Sixty-six years after independence, India has the dubious distinction of being home to half of the world’s modern day slaves. The first Global Slavery Index has estimated that 13.3 million to 14.7 million people — roughly equal to the population of Kolkata — live like slaves in the country.
The index, published by the Australia-based Walk Free Foundation, ranked 162 countries based on three factors that include estimated prevalence of modern slavery, a measure of child marriage and a measure of human trafficking in and out of a country. Modern slavery includes slavery, practices such as debt bondage, forced marriage and sale or exploitation of children as well as human trafficking and forced labour.
According to the index, there are 29.6 million people in modern slavery globally. India leads the world, followed by China, Pakistan, Nigeria, Ethiopia, Russia, Thailand, Democratic Republic of Congo, Myanmar and Bangladesh.
These 10 countries account for 76% of the world’s modern slaves. India ranks fourth in terms of modern-day slaves as a percentage of the population, just after Mauritania, Haiti and Pakistan. In Mauritania, 4% of people are regarded as slaves largely because they inherit the status from their ancestors.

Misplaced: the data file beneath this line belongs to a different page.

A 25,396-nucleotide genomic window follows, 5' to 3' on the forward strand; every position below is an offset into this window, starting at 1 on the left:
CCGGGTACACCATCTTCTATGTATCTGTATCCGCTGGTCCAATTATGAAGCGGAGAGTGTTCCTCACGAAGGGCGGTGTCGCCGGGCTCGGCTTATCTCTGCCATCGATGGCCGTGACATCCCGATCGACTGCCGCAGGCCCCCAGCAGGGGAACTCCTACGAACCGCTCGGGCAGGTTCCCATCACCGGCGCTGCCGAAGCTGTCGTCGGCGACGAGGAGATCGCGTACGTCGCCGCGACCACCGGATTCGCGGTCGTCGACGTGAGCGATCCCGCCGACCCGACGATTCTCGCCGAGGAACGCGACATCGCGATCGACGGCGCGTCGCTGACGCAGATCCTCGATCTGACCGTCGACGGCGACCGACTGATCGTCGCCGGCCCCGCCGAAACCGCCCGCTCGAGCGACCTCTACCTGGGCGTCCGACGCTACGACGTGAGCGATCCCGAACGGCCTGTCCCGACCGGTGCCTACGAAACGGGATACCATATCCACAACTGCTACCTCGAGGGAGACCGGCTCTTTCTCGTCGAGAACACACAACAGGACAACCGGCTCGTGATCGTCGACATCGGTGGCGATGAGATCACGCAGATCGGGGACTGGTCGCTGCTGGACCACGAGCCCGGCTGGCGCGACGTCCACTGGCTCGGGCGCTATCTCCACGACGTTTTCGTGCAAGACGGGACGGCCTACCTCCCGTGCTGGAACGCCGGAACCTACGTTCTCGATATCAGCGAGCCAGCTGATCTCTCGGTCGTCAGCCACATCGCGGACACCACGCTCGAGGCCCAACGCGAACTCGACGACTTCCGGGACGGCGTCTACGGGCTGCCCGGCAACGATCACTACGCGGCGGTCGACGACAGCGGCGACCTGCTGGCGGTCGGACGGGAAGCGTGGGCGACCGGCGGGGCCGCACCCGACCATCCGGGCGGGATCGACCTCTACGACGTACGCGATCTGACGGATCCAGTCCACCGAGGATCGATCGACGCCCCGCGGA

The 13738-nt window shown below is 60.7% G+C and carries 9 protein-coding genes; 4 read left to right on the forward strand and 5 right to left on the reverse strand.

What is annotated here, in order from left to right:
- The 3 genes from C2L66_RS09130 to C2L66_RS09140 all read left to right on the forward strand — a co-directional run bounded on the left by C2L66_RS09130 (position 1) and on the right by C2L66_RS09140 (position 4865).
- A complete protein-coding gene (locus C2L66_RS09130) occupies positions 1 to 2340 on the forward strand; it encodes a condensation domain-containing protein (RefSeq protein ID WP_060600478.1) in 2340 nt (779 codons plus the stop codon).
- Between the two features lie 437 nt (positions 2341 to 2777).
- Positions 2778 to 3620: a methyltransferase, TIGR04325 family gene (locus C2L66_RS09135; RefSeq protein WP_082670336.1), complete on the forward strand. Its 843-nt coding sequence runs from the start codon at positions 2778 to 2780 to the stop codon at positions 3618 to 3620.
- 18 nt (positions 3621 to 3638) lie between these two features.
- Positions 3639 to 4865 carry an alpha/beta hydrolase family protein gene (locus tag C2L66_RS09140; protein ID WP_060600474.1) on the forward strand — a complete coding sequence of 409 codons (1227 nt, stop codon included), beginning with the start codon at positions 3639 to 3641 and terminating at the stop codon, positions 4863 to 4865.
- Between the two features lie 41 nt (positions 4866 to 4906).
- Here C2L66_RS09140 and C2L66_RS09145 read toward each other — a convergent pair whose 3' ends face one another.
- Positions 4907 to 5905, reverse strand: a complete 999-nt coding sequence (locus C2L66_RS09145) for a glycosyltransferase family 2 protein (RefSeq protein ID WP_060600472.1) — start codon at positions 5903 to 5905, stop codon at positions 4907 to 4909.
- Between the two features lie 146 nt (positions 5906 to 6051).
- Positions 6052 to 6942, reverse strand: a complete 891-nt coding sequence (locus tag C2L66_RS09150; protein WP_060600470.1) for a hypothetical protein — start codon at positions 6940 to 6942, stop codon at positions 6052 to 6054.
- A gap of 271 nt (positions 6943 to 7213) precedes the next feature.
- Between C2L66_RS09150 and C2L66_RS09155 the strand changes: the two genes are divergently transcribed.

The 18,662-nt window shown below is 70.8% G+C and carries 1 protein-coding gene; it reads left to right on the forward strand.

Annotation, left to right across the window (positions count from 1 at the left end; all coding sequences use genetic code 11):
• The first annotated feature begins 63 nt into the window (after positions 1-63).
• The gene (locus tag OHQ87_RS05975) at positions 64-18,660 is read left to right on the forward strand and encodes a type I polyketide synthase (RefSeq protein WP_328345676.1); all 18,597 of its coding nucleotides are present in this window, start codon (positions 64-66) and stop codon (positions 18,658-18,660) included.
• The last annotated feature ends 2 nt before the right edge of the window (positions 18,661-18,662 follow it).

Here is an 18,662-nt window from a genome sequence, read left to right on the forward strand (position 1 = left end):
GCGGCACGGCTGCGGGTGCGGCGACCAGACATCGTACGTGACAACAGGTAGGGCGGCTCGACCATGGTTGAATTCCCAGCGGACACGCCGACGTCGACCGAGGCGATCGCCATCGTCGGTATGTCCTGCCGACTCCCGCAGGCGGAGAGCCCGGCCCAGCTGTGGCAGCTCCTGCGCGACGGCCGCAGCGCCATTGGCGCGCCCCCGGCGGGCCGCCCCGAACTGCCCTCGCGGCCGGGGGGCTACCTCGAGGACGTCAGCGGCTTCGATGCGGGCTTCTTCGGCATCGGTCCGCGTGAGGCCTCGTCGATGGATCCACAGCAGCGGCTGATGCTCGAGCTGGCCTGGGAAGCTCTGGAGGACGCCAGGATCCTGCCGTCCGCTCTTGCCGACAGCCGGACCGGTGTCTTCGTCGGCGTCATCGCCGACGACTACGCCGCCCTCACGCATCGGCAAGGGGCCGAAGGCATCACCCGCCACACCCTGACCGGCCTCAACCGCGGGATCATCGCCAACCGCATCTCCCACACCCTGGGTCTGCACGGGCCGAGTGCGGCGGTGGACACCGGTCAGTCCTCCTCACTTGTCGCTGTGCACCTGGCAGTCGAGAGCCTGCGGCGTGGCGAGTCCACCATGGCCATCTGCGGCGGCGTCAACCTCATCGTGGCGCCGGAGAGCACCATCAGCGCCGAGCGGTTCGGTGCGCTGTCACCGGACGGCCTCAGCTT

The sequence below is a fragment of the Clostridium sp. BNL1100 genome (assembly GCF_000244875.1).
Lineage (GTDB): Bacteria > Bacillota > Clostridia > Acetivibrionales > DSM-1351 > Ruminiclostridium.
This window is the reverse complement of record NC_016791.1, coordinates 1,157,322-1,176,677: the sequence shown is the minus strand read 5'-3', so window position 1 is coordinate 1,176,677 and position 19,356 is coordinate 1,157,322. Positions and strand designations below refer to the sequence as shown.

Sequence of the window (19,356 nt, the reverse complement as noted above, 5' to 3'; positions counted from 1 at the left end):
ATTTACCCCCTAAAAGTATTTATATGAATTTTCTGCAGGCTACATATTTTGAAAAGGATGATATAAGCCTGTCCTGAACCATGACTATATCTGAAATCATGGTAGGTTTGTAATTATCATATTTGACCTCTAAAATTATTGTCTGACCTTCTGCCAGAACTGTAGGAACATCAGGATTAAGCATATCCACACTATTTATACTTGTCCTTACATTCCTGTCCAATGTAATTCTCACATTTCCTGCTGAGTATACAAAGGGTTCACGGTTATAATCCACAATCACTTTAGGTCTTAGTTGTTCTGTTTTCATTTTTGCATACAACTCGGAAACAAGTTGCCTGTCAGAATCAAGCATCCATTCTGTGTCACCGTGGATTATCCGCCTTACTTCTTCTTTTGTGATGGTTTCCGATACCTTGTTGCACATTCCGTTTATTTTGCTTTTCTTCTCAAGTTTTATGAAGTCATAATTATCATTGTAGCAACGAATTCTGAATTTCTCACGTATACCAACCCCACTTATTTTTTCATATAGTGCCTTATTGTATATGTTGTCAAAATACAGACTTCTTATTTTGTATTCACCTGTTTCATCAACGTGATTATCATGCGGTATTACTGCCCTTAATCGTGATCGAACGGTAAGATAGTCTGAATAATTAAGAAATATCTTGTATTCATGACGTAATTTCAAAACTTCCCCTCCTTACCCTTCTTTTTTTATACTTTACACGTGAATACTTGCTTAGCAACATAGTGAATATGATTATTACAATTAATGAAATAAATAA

The study says that in India there’s some exploitation of foreign nationals, but by far the largest proportion of slaves are Indians exploited by other Indians within the country, particularly through debt bondage and bonded labour. India is one of the few countries that has not ratified the Worst Forms of Child Labour Convention.
The country with the second highest number of enslaved is China, with an estimated 2.8 to 3.1 million in modern slavery. This includes forced labour in many parts of the economy, including domestic servitude and forced begging, commercial sexual exploitation and forced marriage, says the study. Pakistan is estimated to have 2 to 2.2 million in slavery.
Iceland, Ireland and the United Kingdom are tied with the lowest rankings in the index. These countries are not slavery-free, with the UK alone estimated to have 4,200-4,600 such people. Iceland has the lowest numbers — less than 100. While Asia and Africa are home to the vast majority of modern slaves, no continent is free from modern slavery.
“It would be comforting to think that slavery is a relic of history, but it remains a scar on humanity on every continent. This is the first slavery index but it can already shape national and global efforts to root out modern slavery across the world,” said Nick Grono, CEO of Walk Free Foundation.
The index was created in consultation with an international panel of experts and has been endorsed by former US secretary of state Hillary Clinton, former British prime ministers Tony Blair and Gordon Brown, former Australian PM Julia Gillard, and philanthropists Bill Gates, Sir Richard Branson and Mo Ibrahim. WFF was founded by Andrew Forrest, the chairman of Fortescue Metals Group, and his wife Nicola in May this year.